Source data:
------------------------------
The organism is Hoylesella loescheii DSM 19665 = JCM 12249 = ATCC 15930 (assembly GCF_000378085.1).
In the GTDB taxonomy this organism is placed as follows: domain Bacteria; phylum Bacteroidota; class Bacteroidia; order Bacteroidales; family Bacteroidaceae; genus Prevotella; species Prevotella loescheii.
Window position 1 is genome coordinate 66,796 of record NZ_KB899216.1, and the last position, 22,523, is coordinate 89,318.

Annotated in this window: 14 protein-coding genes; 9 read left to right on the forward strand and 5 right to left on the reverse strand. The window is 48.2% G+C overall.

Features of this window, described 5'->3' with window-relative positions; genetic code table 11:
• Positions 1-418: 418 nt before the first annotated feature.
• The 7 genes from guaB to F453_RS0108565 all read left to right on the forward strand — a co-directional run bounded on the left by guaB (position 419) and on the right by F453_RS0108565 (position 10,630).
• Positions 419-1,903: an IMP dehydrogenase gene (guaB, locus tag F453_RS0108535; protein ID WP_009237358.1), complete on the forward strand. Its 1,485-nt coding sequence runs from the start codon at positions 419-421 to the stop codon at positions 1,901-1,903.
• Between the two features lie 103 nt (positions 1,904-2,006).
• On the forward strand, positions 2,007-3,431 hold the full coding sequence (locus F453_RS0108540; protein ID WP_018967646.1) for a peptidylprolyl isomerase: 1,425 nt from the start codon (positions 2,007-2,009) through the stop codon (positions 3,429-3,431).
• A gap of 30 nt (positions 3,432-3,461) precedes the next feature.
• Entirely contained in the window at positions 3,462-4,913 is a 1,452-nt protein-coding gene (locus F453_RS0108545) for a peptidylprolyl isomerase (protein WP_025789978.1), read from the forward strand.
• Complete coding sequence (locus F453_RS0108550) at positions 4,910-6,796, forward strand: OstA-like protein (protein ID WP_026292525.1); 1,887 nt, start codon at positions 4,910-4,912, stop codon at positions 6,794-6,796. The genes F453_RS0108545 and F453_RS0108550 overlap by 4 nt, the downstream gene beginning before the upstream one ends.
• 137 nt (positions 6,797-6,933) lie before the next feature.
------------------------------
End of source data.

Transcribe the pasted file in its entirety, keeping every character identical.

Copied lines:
The organism is Hoylesella loescheii DSM 19665 = JCM 12249 = ATCC 15930 (assembly GCF_000378085.1).
In the GTDB taxonomy this organism is placed as follows: domain Bacteria; phylum Bacteroidota; class Bacteroidia; order Bacteroidales; family Bacteroidaceae; genus Prevotella; species Prevotella loescheii.
Window position 1 is genome coordinate 66,796 of record NZ_KB899216.1, and the last position, 22,523, is coordinate 89,318.

Annotated in this window: 14 protein-coding genes; 9 read left to right on the forward strand and 5 right to left on the reverse strand. The window is 48.2% G+C overall.

Features of this window, described 5'->3' with window-relative positions; genetic code table 11:
• Positions 1-418: 418 nt before the first annotated feature.
• The 7 genes from guaB to F453_RS0108565 all read left to right on the forward strand — a co-directional run bounded on the left by guaB (position 419) and on the right by F453_RS0108565 (position 10,630).
• Positions 419-1,903: an IMP dehydrogenase gene (guaB, locus tag F453_RS0108535; protein ID WP_009237358.1), complete on the forward strand. Its 1,485-nt coding sequence runs from the start codon at positions 419-421 to the stop codon at positions 1,901-1,903.
• Between the two features lie 103 nt (positions 1,904-2,006).
• On the forward strand, positions 2,007-3,431 hold the full coding sequence (locus F453_RS0108540; protein ID WP_018967646.1) for a peptidylprolyl isomerase: 1,425 nt from the start codon (positions 2,007-2,009) through the stop codon (positions 3,429-3,431).
• A gap of 30 nt (positions 3,432-3,461) precedes the next feature.
• Entirely contained in the window at positions 3,462-4,913 is a 1,452-nt protein-coding gene (locus F453_RS0108545) for a peptidylprolyl isomerase (protein WP_025789978.1), read from the forward strand.
• Complete coding sequence (locus F453_RS0108550) at positions 4,910-6,796, forward strand: OstA-like protein (protein ID WP_026292525.1); 1,887 nt, start codon at positions 4,910-4,912, stop codon at positions 6,794-6,796. The genes F453_RS0108545 and F453_RS0108550 overlap by 4 nt, the downstream gene beginning before the upstream one ends.
• 137 nt (positions 6,797-6,933) lie before the next feature.